2nd Flashpoint Human Rights Film Festival

Indian Human Rights Film Festival

Filmmakers Nandan Saxena and Kavita Bahl, of 'Cotton for My Shroud' at Flashpoint film festival 2

Launch of Project Bolo DVDs, panel discussion and films on human rights issues, the three day film festival saw it all

“This is the time in History when advocacy of Human Rights is most needed as personal rights are in danger of erosion the world over with the rise in conservatism and fundamentalism,” Max Claudet, Counsellor for Culture and Cooperation, French Embassy of India, said in New Delhi while inaugurating Flashpoint – the 2nd Human Rights Film Festival on 3rd Feb. He said showcasing human values and basic rights was an important initiative and the European Union Countries and particularly France fully supported Human rights.

Feroze Gujral – former super model and eminent media personality said being a conservative society which is fast liberalizing, people in India go through a myriad of emotions in their day to day life while negotiating these contradictions. “It is important to make everyone aware of their rights through displays like the Flashpoint Film Festival,” she said. Ms Gujral is also Director of Philanthropic Art Foundation and works for many social causes. She also released DVDs of Project Bolo – a collection of stories of Lesbian Gay Bisexual and Transgender persons of India. Project Bolo documents individual profiles and reconstructs the unique history and progress of the Indian LGBT community from the early 70s. It is produced by Humsafar Trust, Mumbai.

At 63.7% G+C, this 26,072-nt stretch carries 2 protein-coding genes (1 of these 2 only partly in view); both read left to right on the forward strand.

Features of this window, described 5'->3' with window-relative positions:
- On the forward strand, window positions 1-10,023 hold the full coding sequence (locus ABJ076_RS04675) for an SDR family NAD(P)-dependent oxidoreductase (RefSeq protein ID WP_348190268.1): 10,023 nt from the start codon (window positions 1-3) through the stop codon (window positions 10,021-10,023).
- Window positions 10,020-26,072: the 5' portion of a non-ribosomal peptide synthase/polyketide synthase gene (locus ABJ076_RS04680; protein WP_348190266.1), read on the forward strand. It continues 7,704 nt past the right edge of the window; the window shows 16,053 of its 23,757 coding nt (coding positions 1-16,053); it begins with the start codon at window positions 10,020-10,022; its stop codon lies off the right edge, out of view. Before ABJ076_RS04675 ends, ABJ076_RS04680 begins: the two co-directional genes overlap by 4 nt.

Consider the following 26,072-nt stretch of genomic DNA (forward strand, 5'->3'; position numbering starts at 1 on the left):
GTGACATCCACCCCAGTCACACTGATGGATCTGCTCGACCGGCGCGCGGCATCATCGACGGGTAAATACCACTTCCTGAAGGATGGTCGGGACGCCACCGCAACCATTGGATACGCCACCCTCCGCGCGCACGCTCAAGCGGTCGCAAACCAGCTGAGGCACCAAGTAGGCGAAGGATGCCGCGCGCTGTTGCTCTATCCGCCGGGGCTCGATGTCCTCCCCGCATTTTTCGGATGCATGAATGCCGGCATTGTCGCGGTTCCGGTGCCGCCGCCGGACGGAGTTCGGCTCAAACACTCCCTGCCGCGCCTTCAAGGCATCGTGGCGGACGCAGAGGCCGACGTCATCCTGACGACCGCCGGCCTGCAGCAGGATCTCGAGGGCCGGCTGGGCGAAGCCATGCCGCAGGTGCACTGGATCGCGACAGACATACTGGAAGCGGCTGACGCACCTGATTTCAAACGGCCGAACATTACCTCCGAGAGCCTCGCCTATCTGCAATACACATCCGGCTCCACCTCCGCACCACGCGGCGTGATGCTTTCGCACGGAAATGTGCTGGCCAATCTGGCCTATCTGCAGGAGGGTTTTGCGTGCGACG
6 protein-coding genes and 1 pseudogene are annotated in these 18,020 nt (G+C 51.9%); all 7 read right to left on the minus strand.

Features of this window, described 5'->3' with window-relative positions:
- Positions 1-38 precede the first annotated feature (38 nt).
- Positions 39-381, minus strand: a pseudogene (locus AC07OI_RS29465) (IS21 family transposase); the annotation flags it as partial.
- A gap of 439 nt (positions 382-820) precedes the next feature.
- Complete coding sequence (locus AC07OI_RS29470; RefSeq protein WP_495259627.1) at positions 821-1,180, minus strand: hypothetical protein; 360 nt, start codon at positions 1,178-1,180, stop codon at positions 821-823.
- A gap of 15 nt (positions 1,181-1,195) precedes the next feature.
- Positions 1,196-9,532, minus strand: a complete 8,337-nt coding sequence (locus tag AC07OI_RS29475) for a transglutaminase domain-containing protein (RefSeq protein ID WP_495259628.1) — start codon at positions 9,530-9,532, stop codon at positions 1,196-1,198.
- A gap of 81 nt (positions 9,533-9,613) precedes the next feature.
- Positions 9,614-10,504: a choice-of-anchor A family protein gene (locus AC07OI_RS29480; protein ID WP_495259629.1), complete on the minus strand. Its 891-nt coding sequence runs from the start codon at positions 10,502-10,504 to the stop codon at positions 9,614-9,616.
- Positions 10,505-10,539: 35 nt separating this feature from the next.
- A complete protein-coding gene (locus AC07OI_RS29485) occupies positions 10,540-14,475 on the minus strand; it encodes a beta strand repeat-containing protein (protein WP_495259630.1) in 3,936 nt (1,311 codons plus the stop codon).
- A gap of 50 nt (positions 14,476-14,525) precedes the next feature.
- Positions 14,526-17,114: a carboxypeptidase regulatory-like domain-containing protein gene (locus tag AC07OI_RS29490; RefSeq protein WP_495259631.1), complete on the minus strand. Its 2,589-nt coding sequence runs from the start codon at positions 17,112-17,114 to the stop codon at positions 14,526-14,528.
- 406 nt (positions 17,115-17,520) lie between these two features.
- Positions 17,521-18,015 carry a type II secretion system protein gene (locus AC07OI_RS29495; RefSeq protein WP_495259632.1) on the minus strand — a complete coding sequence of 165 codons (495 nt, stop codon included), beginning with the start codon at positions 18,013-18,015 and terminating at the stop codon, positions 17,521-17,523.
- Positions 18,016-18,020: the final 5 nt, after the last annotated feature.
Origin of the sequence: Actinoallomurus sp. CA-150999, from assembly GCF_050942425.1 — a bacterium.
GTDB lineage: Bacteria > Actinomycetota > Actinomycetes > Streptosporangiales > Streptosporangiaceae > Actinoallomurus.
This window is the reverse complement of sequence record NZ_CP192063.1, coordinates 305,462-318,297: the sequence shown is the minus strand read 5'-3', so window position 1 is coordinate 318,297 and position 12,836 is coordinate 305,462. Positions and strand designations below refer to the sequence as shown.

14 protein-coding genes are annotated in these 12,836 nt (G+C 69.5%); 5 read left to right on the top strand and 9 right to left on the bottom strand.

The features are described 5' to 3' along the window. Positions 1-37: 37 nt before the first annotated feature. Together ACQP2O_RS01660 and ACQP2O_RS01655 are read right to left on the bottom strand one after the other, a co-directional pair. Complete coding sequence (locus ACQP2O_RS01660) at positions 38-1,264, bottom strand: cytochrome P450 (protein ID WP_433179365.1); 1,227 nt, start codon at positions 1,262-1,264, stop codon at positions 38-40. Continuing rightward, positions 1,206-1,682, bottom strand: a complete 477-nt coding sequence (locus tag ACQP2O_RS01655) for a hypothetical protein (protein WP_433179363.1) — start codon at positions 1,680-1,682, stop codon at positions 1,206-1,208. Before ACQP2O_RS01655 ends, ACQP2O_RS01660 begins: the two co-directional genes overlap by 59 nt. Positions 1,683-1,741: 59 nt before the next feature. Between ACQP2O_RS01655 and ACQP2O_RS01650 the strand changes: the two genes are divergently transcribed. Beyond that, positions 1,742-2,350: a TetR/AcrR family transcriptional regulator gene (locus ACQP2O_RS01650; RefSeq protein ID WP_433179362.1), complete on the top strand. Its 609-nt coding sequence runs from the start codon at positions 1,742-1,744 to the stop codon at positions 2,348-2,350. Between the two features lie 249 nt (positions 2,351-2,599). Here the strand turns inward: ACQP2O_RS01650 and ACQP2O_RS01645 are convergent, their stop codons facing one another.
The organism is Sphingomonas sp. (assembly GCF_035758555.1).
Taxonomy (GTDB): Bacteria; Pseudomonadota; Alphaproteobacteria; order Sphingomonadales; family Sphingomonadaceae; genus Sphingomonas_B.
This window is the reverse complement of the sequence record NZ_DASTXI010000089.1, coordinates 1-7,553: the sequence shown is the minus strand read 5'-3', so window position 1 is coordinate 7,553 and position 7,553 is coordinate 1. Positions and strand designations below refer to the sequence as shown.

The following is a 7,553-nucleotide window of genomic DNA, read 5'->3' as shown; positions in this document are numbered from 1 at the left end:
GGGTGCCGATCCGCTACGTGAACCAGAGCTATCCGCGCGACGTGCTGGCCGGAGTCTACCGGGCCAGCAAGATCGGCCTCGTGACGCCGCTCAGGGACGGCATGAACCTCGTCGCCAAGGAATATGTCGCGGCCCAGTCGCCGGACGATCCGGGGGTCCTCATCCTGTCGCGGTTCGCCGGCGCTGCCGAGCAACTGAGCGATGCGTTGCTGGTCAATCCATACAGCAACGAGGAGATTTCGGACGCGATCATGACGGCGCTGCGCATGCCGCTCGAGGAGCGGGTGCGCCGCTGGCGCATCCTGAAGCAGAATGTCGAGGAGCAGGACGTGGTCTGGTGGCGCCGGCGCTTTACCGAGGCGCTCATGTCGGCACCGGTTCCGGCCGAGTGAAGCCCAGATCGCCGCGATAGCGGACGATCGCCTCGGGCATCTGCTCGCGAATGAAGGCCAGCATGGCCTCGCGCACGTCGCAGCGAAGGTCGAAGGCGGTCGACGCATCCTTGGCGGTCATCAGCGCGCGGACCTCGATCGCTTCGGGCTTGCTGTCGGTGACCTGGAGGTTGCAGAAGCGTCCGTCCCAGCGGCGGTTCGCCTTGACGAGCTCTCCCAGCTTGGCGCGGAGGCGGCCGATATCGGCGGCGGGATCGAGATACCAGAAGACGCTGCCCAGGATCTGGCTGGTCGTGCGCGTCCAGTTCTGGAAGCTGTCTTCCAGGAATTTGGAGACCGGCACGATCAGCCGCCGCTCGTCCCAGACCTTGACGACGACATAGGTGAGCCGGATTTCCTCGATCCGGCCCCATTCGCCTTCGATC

The three day festival screened 16 films that took a critical and empathetic look at several human rights issues – from religious fundamentalism, communal violence, political authoritarianism, war crimes, homophobia, surrogacy, migrant rehabilitation, women empowerment, corruption and poverty. The films highlighted human rights violations in, as diverse countries as, Kenya, Senegal, Columbia, Israel, Iraq, Kurdistan, Thailand, Indonesia, Sri Lanka, Cameroon, USA and India. “It is interesting to see how Human Rights are perceived in different parts of the world. What may be more acceptable as a basic human right in one country may be looked upon with anxiety in another. An example of this is surrogacy, which is finding acceptance in India but not so in many western countries,” said Sridhar Rangayan, Festival Director of Flashpoint.

On the concluding day of the festival, a panel discussion titled “Roots of War: Gender and sexual exploitation” was also held, with noted LGBT activists and feminists on the panel. The panelists called for creation of a joint space for fighting discrimination against both LGBTs and women.